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Seminar: “Native Ferns” with John Manion
February 20 @ 6:30 pm - 8:00 pm
Even without the ancient and fascinating history of ferns, and their formidable role in plant evolution – they are so very valuable in the garden/landscape setting. The first land plants were the spore-forming and non-flowering mosses, hornworts and liverworts – collectively called the bryophytes, all of which lacked vascular systems. This prevented them from growing large, as there was no way for them to transport water.
The next significant step in plant evolution was the appearance of the pteridophytes, including horsetails, clubmosses…and ferns! What made this step so different was the fact that these plants were the first to have vascular systems – allowing them to grow taller than a few inches – some over 100 feet tall! The appearance of these pteridophytes predated the dinosaurs – about 300 million years ago. Throughout history, ferns have been…and continue to be the topic of many aspects of our cultural history, as food, medicine, religion, folklore and in horticulture.
This seminar will offer an overview of these topics and will focus on the ferns here in the southeast, especially the many that are landscape worthy. They come in all sizes and textures to add charisma to any planting, whether the setting is wet, dry, shady or sunny. Because their “roots” are shallow, they are easy to plant.
John Manion, though born in Georgia, spent his youth growing up in rural upstate NY where he was one of five children raised by his father, a forester – and his mother, and avid gardener. He has lived in many places in the U.S. and abroad, and after working in several careers (the longest as an emergency/trauma nurse) he realized his true passion was for plants. After earning an undergraduate degree in plant science at State University of New York at Cobleskill, he was awarded a fellowship to earn a Master’s Degree in Public Garden Leadership at Cornell University. He has interned and worked at several botanical gardens and arboreta, including the Royal Botanical Garden in Edinburgh, Scotland. After working as Historic Gardens Curator at the Atlanta History Center, he became the Kaul Wildflower Garden Curator at Birmingham Botanical Gardens in Alabama, where he spent 11 years developing and refining a seven-acre collection of native plants – the most comprehensive in the state. Since early in 2022, John has been the Education/Outreach Coordinator at Overhill Gardens in Vonore, TN. John is passionate about sharing his love for, and knowledge about – our native flora and all its related topics; his position at Overhill allows him to engage in all of this.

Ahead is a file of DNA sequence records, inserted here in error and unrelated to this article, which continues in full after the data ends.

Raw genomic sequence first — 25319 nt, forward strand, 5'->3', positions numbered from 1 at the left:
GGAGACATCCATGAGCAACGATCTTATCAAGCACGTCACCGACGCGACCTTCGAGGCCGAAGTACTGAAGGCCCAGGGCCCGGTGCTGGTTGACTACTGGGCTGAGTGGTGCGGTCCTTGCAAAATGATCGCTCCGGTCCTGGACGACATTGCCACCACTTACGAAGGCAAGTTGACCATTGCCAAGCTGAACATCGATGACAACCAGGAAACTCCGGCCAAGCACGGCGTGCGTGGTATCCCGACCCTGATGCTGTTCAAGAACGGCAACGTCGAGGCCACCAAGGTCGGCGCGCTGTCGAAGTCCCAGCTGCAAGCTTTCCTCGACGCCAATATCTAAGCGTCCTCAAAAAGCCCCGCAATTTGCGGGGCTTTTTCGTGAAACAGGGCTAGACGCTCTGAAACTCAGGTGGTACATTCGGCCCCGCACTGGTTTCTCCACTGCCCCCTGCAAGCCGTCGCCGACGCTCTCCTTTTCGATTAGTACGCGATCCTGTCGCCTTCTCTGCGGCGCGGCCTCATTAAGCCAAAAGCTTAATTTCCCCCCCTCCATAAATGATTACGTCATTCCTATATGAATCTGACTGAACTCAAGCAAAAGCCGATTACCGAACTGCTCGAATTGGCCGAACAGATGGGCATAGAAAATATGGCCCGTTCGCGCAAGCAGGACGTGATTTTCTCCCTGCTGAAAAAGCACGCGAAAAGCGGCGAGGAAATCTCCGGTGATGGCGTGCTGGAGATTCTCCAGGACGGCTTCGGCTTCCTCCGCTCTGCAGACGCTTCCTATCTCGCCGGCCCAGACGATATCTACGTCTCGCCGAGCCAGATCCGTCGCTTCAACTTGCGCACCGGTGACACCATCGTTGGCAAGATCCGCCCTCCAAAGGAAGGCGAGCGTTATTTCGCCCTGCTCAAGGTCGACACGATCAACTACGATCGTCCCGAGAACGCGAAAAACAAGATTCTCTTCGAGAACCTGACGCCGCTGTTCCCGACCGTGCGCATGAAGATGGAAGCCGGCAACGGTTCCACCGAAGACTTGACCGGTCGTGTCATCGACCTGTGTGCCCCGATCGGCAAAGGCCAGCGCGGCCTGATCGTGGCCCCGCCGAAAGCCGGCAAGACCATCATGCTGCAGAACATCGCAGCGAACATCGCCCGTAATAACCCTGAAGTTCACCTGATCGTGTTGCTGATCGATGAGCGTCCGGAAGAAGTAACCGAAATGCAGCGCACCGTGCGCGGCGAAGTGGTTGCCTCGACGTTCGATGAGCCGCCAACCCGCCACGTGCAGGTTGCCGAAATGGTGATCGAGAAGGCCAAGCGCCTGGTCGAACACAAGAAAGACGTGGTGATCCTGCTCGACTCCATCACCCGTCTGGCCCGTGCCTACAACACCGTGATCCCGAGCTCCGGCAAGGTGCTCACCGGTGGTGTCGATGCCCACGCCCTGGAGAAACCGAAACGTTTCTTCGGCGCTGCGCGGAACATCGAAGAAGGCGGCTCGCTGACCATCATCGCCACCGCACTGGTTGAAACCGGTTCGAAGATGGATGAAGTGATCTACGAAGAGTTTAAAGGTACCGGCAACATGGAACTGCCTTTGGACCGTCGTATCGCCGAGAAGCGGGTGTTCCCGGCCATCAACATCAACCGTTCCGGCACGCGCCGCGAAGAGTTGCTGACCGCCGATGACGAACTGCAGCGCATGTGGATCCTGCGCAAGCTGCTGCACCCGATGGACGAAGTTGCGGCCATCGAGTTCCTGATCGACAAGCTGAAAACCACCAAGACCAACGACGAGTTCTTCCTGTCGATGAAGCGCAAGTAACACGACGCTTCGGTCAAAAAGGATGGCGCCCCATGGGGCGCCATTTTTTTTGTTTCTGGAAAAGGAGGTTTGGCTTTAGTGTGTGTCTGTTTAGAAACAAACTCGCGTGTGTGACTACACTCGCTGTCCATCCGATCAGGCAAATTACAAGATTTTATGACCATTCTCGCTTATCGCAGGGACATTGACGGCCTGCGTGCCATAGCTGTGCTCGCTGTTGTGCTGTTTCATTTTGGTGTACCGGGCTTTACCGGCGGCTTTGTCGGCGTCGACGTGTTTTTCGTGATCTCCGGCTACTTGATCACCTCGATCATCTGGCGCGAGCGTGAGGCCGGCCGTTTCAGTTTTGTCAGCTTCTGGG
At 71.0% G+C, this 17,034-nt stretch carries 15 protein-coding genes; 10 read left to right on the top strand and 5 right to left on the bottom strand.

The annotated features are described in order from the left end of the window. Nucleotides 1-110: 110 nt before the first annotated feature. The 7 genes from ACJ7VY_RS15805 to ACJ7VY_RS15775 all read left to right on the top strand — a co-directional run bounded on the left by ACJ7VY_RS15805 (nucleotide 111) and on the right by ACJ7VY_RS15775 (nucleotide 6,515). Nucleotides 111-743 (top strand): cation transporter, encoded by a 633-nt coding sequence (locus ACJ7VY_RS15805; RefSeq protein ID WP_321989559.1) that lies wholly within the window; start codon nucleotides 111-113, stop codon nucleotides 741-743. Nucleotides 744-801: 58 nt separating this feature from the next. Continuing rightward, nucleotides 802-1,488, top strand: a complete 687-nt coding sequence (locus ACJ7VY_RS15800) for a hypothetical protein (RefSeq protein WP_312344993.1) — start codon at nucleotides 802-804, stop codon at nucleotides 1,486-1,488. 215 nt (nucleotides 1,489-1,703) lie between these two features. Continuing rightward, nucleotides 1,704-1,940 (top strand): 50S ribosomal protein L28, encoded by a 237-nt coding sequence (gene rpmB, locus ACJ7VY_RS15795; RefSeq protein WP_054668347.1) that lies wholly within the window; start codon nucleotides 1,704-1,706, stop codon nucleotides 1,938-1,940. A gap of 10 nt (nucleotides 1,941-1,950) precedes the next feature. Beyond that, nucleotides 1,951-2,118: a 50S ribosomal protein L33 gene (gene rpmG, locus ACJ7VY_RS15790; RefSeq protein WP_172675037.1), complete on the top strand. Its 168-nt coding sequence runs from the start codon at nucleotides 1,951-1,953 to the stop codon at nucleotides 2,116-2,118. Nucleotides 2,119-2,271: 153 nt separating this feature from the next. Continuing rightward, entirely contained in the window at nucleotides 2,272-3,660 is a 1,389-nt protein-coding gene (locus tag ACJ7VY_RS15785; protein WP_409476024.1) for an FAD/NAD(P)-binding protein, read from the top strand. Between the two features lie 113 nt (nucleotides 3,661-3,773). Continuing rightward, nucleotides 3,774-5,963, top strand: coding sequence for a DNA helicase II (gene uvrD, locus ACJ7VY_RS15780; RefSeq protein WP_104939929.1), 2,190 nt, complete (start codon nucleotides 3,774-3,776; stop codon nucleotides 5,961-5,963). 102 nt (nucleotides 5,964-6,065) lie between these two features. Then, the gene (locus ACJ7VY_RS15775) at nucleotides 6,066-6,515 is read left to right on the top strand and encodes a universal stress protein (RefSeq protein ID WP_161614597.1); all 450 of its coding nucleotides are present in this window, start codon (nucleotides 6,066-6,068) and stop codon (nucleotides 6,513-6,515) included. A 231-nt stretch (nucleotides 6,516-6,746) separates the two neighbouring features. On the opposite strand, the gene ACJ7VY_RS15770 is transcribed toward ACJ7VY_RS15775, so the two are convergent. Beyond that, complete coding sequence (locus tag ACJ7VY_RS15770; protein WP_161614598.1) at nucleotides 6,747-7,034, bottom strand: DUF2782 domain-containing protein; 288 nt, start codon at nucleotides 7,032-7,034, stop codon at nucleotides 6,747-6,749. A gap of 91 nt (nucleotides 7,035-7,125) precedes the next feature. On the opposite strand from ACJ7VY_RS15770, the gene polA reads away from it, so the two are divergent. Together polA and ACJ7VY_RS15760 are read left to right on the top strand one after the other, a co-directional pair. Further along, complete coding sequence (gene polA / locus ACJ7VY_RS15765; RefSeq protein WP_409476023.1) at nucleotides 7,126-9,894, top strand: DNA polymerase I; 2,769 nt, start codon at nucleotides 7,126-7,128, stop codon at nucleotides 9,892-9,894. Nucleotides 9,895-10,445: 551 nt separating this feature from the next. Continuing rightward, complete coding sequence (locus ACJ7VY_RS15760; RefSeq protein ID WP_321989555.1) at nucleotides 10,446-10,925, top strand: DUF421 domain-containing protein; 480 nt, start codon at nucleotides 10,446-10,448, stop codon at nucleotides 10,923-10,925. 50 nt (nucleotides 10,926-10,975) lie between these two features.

Seminars are held via Zoom on the third Tuesday of each month at 6:30 p.m. Central Time (7:30 p.m. Eastern Time) and last about one hour. All members and potential members are welcome to join the meeting. The link to join this seminar is: https://us06web.zoom.us/j/88113720929?pwd=cRIlaITv1ZYa1T0nLtndtvYV6EXdwn.1